I’ve been lazy the last few days in updating the blog
Anyway, the conference on Saturday was good. I met a few writers from all over Ohio and one that traveled from Iowa. It’s interesting to see what everyone’s writing. I think I was the only one who wrote historical, but that seems to be the case most of the time.
I liked the sessions I went to, although a few were a little disappointing. The magazine writing one was done in about 45 minutes, when each session was scheduled for an hour and 15 minute time slots. Oh well! The info she did give was helpful, if I ever decide to try and pursue that path.
The session about creating dynamic characters was very inspiring. The speaker was an author as well as an actor, so he really knew how to capture everyone’s attention. He said that he likes to create his characters by pacing through the house and acting each of their roles out; he even likes to act them out in front of family and friends. I think that’s a good idea, although I don’t think I could act in front of people. I know that I’ve often rehearsed scenes by talking to myself and “acting” as said character while I’m in the car (other drivers must think I’m insane) or in the shower, so I can definitely relate to that.
Another session, though a little on the odd side, had a few helpful tips on how to jumpstart the creative process. The speaker was a psychologist, so a lot of what she was saying was a little too “shrink”-ish for me, but she did have some good points. She said that writers, and artists in general, often think the creative process is something that should be done entirely alone and independent from others; many will think they are weak if they need help or support. She said that in reality, writers and artists need support and encouragement from others, those she calls “mirrors” (people who reflect us and appreciate what we do), “idols” (those who inspire you) and “twins” (people who are in the same area we are and are facing the same struggles). Though it wasn’t anything completely new, she did have good points: many writers do think that we have to face our projects on our own but having support through the process is crucial and would probably help many writers and artists get out of the creative “slump” they are in.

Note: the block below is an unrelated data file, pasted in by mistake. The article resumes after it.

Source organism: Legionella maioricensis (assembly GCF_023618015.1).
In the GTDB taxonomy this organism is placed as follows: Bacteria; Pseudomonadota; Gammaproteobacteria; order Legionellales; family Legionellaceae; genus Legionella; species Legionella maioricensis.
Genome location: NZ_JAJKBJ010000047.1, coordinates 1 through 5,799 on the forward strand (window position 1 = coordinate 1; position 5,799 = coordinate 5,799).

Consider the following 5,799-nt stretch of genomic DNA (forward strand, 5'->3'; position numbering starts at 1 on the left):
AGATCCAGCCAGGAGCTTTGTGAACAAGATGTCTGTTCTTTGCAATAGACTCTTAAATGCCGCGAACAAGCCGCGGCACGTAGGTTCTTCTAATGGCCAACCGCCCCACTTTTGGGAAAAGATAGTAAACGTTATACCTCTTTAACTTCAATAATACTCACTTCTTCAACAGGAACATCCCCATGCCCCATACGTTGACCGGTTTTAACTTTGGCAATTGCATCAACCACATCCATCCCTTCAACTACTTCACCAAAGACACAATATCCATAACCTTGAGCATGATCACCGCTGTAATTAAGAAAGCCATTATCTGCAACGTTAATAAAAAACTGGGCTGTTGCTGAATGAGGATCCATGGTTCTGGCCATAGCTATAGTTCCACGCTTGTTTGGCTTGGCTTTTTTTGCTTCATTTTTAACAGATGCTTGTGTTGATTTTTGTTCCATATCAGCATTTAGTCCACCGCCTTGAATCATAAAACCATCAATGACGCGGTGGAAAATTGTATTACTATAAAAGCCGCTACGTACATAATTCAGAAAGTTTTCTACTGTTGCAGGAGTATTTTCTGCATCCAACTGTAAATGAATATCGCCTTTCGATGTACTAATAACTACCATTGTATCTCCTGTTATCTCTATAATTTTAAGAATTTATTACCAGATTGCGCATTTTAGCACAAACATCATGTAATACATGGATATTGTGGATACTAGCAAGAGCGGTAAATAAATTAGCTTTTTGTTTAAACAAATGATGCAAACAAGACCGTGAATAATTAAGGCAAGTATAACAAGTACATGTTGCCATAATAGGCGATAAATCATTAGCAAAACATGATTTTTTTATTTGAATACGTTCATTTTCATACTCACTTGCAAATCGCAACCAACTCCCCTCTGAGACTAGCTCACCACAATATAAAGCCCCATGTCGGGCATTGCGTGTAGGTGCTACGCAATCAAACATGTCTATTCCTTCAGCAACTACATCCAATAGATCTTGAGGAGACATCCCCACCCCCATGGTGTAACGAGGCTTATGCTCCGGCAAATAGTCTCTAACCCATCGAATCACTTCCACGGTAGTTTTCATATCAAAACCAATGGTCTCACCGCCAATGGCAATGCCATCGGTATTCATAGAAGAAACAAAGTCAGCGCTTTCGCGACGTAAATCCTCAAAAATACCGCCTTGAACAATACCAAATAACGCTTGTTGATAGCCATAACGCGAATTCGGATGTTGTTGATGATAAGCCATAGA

There was also an agent and publisher Q&A session. I found that many of the questions that were asked by other writers, I already knew the answers to, thanks to reading all the agent blogs I do (as well as various other blogs by writers). It was funny because when someone would ask a question, I’d answer it in my head and it would be pretty similar to what one of the agents said Still, it’s always nice to hear it again: repetition helps me to remember for when the time comes for me to submit.
Anyway, I am going to try and go next year. I do wish I went to some of the other sessions they had, like creating compelling villains. But what I went to was worth the money and networking with others and seeing everyone’s passion for the craft was really inspiring.